Keeping internal tech teams up to date on legal and compliance trends is a never-ending task for many corporate legal departments. But it remains an important one, as CIOs and CISOs developing technology plans for a company need to account for these requirements and more. Security threats, mobile employees and a changing regulatory climate can keep good general counsels awake at night. Along with their CIOs, GCs must look to update their technology and processes to steer the ship through these challenges in a rapidly changing information age environment.
How Secure Is Your Data?
There are many great lists that you would like to see your corporation listed on, but I will bet this isn’t one of them: Krebs on Security. How you interact with your CISO or CIO to manage your company’s security risks is crucial in keeping you off this dreaded list. You may think that you have everything locked down, but you are facing an indomitable foe every day – clever cybercriminals. Who is going to be responsible for handling the legal consequences in the aftermath of an incident? Just look in the mirror.
It is a heavy responsibility to keep customer, financial, intellectual property, personally identifiable and legal information safe from breach. Cisco’s Annual Security Report in 2016 said that 65 percent of organizations feel that they face a significant level of security risk. Additionally, Bomgar’s Vendor Vulnerability Report stated that 55 percent fear a breach resulting from vendor access will occur over the next year, while 20 percent believe the same will happen at any time after one year. A practical reminder – be sure your technical teams are requiring all vendors to adhere to the highest security standards and have a protocol to immediately inform you of any breach.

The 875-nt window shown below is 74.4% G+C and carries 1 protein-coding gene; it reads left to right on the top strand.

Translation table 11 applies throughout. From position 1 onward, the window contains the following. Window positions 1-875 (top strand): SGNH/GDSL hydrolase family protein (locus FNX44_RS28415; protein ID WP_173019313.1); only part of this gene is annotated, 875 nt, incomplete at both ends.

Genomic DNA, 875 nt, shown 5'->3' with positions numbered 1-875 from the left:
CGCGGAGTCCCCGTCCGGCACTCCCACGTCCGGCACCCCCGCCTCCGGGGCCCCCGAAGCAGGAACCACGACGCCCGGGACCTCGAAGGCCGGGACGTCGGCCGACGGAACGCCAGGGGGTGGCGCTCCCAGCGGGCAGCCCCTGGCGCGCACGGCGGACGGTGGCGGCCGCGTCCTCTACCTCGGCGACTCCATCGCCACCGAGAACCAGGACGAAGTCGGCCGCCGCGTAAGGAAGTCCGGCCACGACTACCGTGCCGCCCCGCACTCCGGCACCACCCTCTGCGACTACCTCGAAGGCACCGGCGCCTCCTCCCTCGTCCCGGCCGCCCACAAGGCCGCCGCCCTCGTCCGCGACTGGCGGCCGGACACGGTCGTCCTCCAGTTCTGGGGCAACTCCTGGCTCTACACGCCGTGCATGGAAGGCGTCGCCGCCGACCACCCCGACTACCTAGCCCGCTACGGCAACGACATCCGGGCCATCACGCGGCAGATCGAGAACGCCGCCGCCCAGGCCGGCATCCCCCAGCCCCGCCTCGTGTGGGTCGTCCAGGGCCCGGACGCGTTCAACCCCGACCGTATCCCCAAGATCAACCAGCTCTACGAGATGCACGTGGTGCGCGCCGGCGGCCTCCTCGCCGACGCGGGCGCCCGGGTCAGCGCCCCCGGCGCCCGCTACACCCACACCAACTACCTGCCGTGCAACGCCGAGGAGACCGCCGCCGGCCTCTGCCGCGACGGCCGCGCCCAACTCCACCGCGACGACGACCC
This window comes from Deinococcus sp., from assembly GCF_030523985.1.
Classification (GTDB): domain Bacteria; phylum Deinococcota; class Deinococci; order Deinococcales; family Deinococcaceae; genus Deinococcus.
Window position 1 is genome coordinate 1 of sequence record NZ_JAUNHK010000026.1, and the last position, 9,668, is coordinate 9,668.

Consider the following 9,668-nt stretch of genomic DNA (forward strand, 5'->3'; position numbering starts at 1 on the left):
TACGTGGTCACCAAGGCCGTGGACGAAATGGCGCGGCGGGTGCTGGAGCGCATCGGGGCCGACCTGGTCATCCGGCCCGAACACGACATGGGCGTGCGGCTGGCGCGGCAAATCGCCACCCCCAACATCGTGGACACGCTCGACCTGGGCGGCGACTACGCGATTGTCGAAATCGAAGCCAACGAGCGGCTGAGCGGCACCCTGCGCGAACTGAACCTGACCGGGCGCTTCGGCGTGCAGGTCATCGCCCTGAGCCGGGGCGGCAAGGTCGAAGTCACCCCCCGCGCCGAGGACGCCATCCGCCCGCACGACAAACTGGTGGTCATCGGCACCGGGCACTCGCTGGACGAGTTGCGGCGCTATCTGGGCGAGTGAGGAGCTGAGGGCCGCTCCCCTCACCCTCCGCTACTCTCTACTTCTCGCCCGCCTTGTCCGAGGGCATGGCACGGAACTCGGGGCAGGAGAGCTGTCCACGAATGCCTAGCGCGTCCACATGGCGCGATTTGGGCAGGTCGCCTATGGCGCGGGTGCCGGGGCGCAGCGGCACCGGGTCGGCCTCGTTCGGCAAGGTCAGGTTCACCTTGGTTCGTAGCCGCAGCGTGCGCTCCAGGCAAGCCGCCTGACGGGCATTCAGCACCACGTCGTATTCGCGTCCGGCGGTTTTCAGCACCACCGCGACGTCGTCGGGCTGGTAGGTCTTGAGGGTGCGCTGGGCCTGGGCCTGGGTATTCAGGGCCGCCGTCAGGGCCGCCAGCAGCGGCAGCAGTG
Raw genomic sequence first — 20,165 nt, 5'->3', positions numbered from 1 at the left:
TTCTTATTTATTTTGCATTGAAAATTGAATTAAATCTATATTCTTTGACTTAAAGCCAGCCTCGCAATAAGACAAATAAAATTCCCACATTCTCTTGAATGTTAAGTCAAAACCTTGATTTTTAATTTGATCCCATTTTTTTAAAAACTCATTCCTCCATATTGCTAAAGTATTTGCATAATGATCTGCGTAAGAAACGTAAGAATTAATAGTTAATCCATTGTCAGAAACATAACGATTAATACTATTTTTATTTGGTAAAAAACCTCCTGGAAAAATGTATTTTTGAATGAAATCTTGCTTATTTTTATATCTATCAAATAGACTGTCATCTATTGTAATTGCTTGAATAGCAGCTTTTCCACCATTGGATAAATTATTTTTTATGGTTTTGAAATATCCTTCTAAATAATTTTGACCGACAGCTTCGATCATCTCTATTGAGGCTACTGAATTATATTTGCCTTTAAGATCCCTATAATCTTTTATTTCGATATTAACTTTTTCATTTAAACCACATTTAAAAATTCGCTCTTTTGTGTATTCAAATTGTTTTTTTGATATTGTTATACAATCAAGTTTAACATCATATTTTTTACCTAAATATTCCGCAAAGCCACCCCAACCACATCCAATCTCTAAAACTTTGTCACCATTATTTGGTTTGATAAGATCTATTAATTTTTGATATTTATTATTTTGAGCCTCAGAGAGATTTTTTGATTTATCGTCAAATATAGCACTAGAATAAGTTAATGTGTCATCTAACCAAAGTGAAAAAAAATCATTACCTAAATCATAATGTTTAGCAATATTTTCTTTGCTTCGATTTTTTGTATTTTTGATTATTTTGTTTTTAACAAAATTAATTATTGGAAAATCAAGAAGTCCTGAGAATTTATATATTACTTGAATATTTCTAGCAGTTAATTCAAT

Creating a detailed map of all of the organization’s data repositories is critical. Unless the organization knows what it has, where it resides within the organization and who is responsible for the data, it cannot respond quickly or effectively to data loss. By creating a detailed data plan with your CIO, CISO and internal stakeholders, you can determine what types of information you have, where it lives and who has access to it inside and outside of your organization. If your organization doesn’t yet have an incident response (IR) plan, insist on it before you experience a cyber or other security breach. Part of that IR plan will outline what steps must be taken to rapidly investigate where and how the breach occurred; what data, if any, was compromised; if the breach is ongoing; and how to remediate it. This is where having a data map, including the locations of sensitive legal and matter, becomes critical.
BYOD: Your Recurring Nightmare
Did you know that approximately 78 percent of security incidents in 2015 were caused by employees? Forgetfulness, like leaving a mobile device behind in a restaurant where it can be snatched up by a would-be bad actor, is contributing to this alarming trend.
It is no wonder that mobile is a leading cause of security incidents. Studies report that 68 percent of U.S. corporations permit bring your own device (BYOD) policies for work purposes. However, according to Verizon’s 2016 Data Breach Investigations Report, only 23 percent of organizations say that securing mobile devices is a top priority in the next 12 months. Worse yet, the Ponemon Institute found that almost half of employees disable company-required security on their mobile phones, with IT never knowing about it.